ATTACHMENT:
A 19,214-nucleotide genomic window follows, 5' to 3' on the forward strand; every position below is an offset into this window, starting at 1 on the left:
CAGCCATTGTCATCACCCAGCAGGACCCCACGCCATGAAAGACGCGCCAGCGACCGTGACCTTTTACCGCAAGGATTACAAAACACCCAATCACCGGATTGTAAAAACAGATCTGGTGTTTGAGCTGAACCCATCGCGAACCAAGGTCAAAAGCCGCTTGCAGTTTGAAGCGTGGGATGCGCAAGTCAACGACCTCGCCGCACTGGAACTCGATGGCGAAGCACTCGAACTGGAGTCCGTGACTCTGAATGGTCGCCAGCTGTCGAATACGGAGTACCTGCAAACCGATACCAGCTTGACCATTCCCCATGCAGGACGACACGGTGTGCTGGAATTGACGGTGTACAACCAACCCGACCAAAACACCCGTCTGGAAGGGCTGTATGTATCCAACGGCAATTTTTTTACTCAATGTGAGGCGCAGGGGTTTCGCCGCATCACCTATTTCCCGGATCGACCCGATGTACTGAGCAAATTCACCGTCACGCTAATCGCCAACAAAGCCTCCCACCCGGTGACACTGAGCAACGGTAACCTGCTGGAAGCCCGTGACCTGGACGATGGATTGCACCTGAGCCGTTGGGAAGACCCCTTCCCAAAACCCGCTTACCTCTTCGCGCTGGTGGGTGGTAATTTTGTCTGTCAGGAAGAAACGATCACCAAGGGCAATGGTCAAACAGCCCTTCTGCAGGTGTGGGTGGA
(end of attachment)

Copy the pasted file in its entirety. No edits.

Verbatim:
A 19,214-nucleotide genomic window follows, 5' to 3' on the forward strand; every position below is an offset into this window, starting at 1 on the left:
CAGCCATTGTCATCACCCAGCAGGACCCCACGCCATGAAAGACGCGCCAGCGACCGTGACCTTTTACCGCAAGGATTACAAAACACCCAATCACCGGATTGTAAAAACAGATCTGGTGTTTGAGCTGAACCCATCGCGAACCAAGGTCAAAAGCCGCTTGCAGTTTGAAGCGTGGGATGCGCAAGTCAACGACCTCGCCGCACTGGAACTCGATGGCGAAGCACTCGAACTGGAGTCCGTGACTCTGAATGGTCGCCAGCTGTCGAATACGGAGTACCTGCAAACCGATACCAGCTTGACCATTCCCCATGCAGGACGACACGGTGTGCTGGAATTGACGGTGTACAACCAACCCGACCAAAACACCCGTCTGGAAGGGCTGTATGTATCCAACGGCAATTTTTTTACTCAATGTGAGGCGCAGGGGTTTCGCCGCATCACCTATTTCCCGGATCGACCCGATGTACTGAGCAAATTCACCGTCACGCTAATCGCCAACAAAGCCTCCCACCCGGTGACACTGAGCAACGGTAACCTGCTGGAAGCCCGTGACCTGGACGATGGATTGCACCTGAGCCGTTGGGAAGACCCCTTCCCAAAACCCGCTTACCTCTTCGCGCTGGTGGGTGGTAATTTTGTCTGTCAGGAAGAAACGATCACCAAGGGCAATGGTCAAACAGCCCTTCTGCAGGTGTGGGTGGA